The Commission on the Practice of Democratic Citizenship
The two-year bipartisan Commission on the Practice of Democratic Citizenship launched in 2018 to explore how best to respond to the weaknesses and vulnerabilities in our political and civic life and to enable more Americans to participate as effective citizens in a diverse 21st-century democracy. The Commission recognized that the political culture of the United States and the makeup of its population have both changed dramatically in recent decades. From “fake news” to partisan polarization to the rise of social media, the environment in which citizens gather information and engage with one another and with their government is entirely different from what it was at the turn of twenty-first century.
Most of the Commission’s work was completed before the coronavirus crisis and before the nationwide protests for racial justice; the problems of governance that are glaringly obvious now were clearly apparent then. The country has successfully reformed its governing system several times in the past in response to governing crises. Another of these occasions for renewal has now arrived. The Commission recommends reform to political institutions, investment in civil society, and transforming our political culture. With these 31 recommendations the Commission seeks to achieve empowerment for all, responsive and effective governance, and a resilient and healthy civic culture, characterized by a shared commitment of Americans to one another and constitutional democracy.
The Commission was committed to engaging a wide range of voices in its research and to understanding both the challenges and opportunities facing American democracy today and in the decades ahead. Central to its work, the Commission conducted nearly 50 listening sessions around the country and solicited the stories and experiences of a range of Americans with the democratic process. In early 2020, the Commission held a convening on the practice of democratic citizenship with participants from nearly all of its listening sessions, Commission members, and other civic leaders to hear from one another and share their work.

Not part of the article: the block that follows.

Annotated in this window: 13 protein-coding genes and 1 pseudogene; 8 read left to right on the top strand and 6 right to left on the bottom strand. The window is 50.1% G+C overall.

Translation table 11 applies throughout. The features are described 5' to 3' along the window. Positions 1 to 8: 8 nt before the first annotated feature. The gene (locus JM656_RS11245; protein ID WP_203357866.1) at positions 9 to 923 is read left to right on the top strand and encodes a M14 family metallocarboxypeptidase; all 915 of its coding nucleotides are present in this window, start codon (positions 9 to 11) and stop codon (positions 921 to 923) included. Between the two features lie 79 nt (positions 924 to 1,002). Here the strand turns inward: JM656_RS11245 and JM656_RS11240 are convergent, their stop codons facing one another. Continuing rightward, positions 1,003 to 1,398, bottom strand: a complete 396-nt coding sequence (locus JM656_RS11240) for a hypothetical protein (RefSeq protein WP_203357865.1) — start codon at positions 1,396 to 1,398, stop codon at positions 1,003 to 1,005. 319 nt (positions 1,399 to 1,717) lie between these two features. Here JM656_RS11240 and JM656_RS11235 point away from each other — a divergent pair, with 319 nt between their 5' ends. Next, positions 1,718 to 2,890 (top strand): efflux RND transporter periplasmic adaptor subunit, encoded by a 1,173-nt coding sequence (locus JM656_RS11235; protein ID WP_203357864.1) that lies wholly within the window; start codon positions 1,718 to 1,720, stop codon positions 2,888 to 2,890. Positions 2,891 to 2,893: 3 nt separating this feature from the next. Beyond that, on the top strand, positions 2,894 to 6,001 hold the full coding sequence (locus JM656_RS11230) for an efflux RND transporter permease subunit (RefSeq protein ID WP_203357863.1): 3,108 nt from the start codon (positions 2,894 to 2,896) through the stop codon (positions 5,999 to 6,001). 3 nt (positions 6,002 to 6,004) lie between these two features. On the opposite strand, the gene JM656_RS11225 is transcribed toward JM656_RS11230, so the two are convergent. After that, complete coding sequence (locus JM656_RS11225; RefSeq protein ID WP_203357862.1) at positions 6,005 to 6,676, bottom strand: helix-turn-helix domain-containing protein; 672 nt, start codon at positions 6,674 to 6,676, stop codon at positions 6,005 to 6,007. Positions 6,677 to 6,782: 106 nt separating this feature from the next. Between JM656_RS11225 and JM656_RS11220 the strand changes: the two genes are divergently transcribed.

The Commission published a series of papers on key aspects of the practice of citizenship including how technology is both changing democratic engagement and opening exciting new sources of information for the scholars who study it.
The Commission’s report, which was released in June 2020, calls attention to promising local initiatives around the country and identifies six strategies and 31 recommendations that communities, institutions, and individuals can take to promote engaged citizenship in the 21st century. The Commission seeks significant progress on all of its recommendations by 2026, the nation’s 250th anniversary.
Members of the Commission—including some of our country’s foremost leaders from academia, civil society, politics, and business and across the ideological spectrum—put aside differences to reach unanimous agreement on a set of solutions that touch our political institutions, civil society, and civic culture.
More than 50 champions have already committed to advancing one or more of the recommendations as a way to take “action to reinvent American democracy so that it serves all Americans.”
Support for the Commission on the Practice of Democratic Citizenship is provided by the S. D. Bechtel, Jr. Foundation, Rockefeller Brothers Fund, and Alan and Lauren Dachs.